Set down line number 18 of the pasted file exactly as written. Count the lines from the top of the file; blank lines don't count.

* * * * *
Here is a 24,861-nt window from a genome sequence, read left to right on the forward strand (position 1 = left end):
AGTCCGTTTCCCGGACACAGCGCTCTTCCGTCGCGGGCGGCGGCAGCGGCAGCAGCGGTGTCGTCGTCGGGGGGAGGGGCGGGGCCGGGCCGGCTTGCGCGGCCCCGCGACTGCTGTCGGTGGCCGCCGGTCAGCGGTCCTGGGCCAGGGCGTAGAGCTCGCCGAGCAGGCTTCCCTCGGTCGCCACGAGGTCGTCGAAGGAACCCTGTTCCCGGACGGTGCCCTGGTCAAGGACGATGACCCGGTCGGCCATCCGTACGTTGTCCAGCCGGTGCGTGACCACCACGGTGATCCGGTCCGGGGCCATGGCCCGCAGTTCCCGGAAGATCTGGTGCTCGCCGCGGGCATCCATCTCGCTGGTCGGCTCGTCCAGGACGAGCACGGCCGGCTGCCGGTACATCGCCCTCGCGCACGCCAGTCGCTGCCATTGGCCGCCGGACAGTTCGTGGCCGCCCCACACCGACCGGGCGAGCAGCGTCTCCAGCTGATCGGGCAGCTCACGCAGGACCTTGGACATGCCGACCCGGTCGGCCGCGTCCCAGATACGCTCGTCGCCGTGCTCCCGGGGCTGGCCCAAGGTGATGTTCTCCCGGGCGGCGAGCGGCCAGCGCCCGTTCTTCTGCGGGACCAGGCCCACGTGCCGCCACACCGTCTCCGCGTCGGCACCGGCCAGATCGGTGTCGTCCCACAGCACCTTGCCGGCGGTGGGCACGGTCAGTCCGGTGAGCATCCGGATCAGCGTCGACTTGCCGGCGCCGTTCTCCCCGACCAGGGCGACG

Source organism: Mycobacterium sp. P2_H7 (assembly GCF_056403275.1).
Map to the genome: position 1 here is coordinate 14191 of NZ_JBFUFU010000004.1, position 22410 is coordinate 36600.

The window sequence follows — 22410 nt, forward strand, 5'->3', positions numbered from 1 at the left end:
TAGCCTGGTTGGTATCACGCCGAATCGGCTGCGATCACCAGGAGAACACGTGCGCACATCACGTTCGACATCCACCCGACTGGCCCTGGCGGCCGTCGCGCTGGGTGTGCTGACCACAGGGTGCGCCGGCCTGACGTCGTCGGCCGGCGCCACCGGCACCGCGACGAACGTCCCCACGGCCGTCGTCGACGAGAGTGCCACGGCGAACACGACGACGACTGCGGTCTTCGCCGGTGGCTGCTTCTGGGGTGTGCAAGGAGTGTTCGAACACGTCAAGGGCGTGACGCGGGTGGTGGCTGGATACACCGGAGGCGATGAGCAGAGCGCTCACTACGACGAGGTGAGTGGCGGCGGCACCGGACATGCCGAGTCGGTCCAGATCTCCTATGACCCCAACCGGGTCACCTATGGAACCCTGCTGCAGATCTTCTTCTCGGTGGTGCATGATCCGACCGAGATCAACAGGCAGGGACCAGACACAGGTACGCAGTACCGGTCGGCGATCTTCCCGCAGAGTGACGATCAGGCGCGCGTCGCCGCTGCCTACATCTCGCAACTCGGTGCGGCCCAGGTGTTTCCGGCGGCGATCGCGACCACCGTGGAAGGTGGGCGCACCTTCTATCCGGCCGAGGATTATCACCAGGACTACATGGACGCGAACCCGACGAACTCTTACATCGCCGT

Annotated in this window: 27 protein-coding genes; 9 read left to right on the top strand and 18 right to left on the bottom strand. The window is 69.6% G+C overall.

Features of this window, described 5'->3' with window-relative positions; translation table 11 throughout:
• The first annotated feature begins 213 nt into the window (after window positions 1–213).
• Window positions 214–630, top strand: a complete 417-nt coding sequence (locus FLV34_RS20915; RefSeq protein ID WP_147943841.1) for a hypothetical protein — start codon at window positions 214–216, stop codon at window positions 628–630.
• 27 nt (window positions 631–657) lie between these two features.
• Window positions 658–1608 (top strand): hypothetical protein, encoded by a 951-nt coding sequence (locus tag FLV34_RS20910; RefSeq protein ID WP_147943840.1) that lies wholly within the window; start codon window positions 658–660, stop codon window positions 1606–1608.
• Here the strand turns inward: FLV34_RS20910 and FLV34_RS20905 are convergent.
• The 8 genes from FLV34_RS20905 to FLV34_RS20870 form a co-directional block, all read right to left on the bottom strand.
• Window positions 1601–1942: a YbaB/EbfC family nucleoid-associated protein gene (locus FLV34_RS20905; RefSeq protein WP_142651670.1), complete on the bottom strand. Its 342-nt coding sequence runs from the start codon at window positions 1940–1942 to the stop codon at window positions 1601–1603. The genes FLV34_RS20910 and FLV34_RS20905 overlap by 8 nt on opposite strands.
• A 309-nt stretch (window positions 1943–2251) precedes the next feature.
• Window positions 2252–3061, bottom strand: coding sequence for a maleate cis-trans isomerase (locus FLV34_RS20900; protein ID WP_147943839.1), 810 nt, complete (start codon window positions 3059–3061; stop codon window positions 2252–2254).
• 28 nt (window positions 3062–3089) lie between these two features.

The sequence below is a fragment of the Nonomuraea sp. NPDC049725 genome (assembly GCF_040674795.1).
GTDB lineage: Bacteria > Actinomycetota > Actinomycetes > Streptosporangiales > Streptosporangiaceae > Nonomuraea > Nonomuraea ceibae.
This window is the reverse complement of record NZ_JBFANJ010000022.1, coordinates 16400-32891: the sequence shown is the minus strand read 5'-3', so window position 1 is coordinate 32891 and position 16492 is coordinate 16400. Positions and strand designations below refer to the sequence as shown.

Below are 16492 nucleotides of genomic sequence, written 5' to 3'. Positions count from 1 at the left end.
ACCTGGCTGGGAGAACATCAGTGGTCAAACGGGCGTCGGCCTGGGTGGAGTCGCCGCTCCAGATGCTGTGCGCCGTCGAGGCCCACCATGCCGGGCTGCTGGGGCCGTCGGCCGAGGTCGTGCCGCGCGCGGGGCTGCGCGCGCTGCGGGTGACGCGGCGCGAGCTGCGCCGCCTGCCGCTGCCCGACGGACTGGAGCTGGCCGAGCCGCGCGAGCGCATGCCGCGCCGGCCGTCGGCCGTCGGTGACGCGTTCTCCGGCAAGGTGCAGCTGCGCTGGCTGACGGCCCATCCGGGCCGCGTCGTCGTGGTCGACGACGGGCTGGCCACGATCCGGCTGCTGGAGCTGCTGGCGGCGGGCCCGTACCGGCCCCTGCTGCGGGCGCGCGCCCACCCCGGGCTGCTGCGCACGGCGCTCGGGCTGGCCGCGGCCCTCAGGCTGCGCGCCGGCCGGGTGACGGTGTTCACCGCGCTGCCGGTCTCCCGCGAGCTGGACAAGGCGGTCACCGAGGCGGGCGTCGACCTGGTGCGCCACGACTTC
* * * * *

• 28 nt (window positions 3062–3089) lie between these two features.